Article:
BigDoug1053

Silver Supporting Member
Messages
3,825
It all depends on your budget... and that applies to Gibsons or boutique builders. I do have a CS-356 and it's a dandy - but if I didn't have a recent windfall, it would have likely been a ES-339, and used. All my "regular" model Gibsons are also excellent instruments and I bought all but one used in EX+ shape.
 

captwillard

Member
Messages
1,347
If the guitar that you like is a Standard, then yes. I think you have better odds of finding a great guitar out of the custom shop, but there are great gibson guitars at every price point. If you are going to buy a USA Model with intentions of changing, pickups, hardware, wiring, pots, etc...to make it more historic like, you should probably stock to Custom Shop historic models.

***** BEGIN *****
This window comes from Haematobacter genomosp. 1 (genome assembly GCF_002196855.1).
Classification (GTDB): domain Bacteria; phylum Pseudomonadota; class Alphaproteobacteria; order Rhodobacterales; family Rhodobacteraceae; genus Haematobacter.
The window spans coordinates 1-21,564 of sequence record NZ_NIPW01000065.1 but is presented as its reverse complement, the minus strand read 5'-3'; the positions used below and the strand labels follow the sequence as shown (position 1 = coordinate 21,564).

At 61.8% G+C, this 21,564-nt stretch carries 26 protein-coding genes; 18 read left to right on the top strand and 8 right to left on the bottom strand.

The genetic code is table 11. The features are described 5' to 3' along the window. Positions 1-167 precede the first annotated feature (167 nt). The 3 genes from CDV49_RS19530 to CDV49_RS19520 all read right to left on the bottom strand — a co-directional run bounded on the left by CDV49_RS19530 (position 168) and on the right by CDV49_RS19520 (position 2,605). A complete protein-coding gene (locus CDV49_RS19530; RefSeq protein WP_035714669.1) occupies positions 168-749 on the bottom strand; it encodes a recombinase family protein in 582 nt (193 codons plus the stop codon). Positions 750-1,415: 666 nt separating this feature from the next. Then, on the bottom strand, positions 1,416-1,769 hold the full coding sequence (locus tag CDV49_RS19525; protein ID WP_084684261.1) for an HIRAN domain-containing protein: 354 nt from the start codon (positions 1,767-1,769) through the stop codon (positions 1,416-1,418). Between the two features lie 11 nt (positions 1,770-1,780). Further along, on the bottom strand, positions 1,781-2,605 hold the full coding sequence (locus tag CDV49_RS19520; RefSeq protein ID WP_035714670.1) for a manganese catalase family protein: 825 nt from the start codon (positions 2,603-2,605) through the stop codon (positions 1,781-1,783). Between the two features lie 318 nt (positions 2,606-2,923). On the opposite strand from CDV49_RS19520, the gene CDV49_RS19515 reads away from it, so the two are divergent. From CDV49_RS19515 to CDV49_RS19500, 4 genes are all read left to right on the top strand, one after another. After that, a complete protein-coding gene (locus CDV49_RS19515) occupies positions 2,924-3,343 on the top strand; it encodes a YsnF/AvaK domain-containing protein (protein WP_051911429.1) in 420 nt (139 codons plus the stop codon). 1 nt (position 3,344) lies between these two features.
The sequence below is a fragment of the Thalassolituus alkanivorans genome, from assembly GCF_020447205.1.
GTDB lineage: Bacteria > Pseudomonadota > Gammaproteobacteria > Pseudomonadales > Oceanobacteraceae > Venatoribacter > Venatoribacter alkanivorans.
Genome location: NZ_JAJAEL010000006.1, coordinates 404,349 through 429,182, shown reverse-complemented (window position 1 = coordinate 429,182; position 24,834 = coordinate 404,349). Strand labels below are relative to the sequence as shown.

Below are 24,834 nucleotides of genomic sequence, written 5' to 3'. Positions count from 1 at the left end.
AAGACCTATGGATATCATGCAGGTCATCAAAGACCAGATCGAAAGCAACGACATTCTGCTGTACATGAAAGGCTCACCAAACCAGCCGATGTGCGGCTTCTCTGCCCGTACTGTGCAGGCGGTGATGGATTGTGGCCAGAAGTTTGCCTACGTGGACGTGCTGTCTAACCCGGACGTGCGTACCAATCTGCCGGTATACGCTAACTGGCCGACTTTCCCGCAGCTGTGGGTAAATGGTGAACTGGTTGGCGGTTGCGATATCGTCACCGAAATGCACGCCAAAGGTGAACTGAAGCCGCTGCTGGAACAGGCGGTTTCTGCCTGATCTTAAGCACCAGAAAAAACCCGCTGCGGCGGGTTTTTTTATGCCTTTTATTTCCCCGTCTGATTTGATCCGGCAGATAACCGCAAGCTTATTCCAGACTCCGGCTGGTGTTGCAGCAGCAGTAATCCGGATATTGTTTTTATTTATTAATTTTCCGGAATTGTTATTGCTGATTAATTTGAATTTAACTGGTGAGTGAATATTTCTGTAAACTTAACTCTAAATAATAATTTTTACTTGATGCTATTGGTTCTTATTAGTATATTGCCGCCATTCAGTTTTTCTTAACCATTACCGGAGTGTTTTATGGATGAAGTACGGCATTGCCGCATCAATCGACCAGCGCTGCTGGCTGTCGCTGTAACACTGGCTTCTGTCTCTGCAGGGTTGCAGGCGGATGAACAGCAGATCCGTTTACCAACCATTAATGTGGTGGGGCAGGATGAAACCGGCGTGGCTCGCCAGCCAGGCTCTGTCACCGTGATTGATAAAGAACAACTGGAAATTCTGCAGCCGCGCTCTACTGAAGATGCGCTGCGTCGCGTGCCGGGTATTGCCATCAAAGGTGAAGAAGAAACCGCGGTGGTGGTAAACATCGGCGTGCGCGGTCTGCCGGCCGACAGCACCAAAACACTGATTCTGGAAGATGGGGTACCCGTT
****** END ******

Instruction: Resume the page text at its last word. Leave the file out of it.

Ferg Deluxe

Double Platinum Member
Messages
2,082
I have heard that the Gibson customs are much nicer than the standard production guitars but I think that once again, I'll have a hard time convincing myself that it's worth double the money.
It doesn’t have to be double, though. And this becomes a slippery slope pretty quickly these days, especially given the quality of lower-end guitars. If you aren’t setting solid requirements on what you want (other than simply wanting a guitar that is shaped like a LP) then the price rationale game as the sole decision-making factor starts to look like this: